The push for more electric vehicles has been a key part of Labor’s climate policies. But do they really live up to the green hype?
Chris Smith reports.
The argument over the future of cars is getting electric.
Scott Morrison, Prime Minister: “I can tell you an electric car costs more than a standard it’s twenty eight thousand.”
Bill Shorten, Opposition Leader: “Well that’s great, we’ve got a Prime Minister who spends his time in the motor pages, that’s super!”
Both say they want to see more electric vehicles on Australia’s roads.
Labor’s aiming for 50% of new cars to be electric, by 2030.
The Liberals want between a quarter and 50 per cent of all new vehicles to be EV, by 2025.
Dr Kenan Degirmenci has researched renewable energies for many years and says we need to reduce carbon emissions much faster.
Dr Kenan Degirmenci, QUT Lecturer: “Australia has made the commitment for the Paris Agreement reduce carbon emissions by promoting electic vehicles but also most importantly by promoting renewable energy sources.”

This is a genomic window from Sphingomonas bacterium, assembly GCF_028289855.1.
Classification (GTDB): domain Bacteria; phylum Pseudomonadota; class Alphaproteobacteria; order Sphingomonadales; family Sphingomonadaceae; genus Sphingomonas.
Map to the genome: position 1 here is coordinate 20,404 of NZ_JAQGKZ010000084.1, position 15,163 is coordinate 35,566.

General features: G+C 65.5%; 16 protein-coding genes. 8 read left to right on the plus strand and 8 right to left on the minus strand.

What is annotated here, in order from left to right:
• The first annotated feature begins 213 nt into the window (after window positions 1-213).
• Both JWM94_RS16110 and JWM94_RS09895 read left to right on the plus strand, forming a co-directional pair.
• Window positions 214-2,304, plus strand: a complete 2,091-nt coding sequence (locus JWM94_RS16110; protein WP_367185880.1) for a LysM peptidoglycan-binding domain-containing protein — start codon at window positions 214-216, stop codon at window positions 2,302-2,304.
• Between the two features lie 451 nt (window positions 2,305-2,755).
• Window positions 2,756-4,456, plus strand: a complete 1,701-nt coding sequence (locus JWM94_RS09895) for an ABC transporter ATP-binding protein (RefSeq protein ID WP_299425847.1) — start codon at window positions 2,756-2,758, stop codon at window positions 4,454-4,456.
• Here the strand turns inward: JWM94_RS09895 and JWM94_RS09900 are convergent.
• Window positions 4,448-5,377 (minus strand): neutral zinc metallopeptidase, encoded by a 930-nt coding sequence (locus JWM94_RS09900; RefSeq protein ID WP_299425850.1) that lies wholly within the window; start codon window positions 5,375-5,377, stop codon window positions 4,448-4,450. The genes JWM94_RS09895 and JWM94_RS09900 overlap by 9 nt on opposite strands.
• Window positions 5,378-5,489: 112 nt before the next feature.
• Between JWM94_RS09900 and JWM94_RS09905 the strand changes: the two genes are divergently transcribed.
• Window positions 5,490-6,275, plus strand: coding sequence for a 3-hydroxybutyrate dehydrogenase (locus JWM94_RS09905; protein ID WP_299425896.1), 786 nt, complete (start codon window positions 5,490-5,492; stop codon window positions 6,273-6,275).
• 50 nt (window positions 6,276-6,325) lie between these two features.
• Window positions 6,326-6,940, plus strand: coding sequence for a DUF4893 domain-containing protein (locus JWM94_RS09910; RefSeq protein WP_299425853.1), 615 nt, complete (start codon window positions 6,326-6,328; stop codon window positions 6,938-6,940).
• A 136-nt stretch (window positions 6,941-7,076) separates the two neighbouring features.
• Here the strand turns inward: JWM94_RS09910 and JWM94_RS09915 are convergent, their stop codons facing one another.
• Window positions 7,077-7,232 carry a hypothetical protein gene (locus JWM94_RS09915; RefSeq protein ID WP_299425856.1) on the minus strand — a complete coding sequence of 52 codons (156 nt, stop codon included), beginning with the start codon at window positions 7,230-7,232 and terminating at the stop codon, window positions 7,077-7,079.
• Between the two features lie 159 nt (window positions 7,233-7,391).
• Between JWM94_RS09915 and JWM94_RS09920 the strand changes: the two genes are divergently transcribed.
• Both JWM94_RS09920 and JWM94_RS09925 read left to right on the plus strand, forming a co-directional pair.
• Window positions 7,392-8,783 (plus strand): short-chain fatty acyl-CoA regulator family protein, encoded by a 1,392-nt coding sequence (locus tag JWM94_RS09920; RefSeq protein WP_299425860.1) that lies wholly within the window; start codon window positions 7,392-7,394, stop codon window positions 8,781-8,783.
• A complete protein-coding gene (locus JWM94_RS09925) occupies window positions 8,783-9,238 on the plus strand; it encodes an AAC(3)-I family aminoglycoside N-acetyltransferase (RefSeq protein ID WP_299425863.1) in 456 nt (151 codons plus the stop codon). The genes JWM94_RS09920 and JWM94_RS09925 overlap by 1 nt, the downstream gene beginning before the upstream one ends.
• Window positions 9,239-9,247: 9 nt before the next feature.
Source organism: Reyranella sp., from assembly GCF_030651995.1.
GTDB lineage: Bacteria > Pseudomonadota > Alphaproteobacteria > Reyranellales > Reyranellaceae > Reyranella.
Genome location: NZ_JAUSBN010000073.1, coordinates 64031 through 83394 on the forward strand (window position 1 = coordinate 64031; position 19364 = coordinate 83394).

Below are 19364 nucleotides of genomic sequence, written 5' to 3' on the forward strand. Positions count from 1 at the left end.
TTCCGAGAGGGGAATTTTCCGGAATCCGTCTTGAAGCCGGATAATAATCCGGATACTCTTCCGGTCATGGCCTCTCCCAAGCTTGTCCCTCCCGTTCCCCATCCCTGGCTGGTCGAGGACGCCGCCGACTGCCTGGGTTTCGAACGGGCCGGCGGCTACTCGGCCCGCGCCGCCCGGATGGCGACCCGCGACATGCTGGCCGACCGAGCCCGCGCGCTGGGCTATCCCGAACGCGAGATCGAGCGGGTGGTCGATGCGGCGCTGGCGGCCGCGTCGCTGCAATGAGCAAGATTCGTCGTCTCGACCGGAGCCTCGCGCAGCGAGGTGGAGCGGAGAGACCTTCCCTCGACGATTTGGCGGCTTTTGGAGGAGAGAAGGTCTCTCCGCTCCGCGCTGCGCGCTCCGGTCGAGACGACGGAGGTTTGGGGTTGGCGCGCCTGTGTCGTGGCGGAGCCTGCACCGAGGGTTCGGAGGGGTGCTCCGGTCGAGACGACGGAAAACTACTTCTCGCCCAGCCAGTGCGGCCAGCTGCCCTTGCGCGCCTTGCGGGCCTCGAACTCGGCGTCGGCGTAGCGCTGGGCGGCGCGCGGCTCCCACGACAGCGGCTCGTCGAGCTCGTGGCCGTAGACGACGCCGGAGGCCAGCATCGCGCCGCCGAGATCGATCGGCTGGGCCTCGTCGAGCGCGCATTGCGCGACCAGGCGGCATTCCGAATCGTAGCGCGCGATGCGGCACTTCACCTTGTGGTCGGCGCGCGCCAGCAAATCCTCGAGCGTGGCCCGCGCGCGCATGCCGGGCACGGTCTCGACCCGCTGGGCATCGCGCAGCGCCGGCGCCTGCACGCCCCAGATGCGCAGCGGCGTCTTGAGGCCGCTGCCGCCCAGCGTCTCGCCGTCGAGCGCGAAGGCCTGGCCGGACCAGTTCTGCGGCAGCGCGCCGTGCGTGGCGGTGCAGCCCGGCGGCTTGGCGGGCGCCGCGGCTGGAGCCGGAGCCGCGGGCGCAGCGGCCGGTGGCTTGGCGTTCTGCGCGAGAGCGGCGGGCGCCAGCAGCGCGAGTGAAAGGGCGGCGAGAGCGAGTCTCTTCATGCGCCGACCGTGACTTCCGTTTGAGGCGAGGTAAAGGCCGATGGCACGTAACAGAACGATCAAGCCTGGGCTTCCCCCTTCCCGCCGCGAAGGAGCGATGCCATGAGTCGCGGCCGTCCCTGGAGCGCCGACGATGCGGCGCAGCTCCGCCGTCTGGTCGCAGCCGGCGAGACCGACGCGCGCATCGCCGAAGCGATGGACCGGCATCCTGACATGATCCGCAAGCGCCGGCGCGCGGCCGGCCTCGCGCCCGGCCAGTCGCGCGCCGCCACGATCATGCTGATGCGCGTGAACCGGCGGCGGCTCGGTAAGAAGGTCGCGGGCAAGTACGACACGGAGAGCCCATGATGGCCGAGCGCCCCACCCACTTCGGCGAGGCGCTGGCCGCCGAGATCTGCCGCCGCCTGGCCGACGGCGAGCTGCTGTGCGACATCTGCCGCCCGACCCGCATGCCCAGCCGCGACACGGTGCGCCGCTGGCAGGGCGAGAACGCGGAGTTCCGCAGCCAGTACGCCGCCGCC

But when it comes to electric cars motorists still have questions.
Why are they so expensive? Will they really emit less carbon? And what about the cost of replacing more expensive, electric batteries.
Range is important in terms of battery storage and so is loading infrastructure, says Dr Kenan.
Currently, the electric vehicle fleet in Australia represents 0.2 per cent of total cars.
Dr Kenan Degirmenci, QUT Lecturer: “We need more share of renewable sources if we want to increase the electric vehicle fleet in Australia.”
Currently, electric vehicles can travel above 250 kilometres on a single charge.
The Tesla Model X can reach up to 500 kilometres on a single charge with towing capacity.
A national rollout of ultra-rapid charging is proposed as an investment priority over the next 15 years.
That could mean it will take just a few minutes to power up your green car.
Dr Kenan Degirmenci, QUT Lecturer: “Our study found that environmental performance is even more important for potential consumers than price and range because it is the critical distinction that you’re making here compared to the combustion engine.”
Norway already has more electric vehicles per capita, than any other country.
And they’ve achieved their CO2 emission targets, three years earlier than pledged.
If Australia is to meet its committment to lower emissions, electric cars could soon be a far more common sight here.
Chris Smith, QUT News.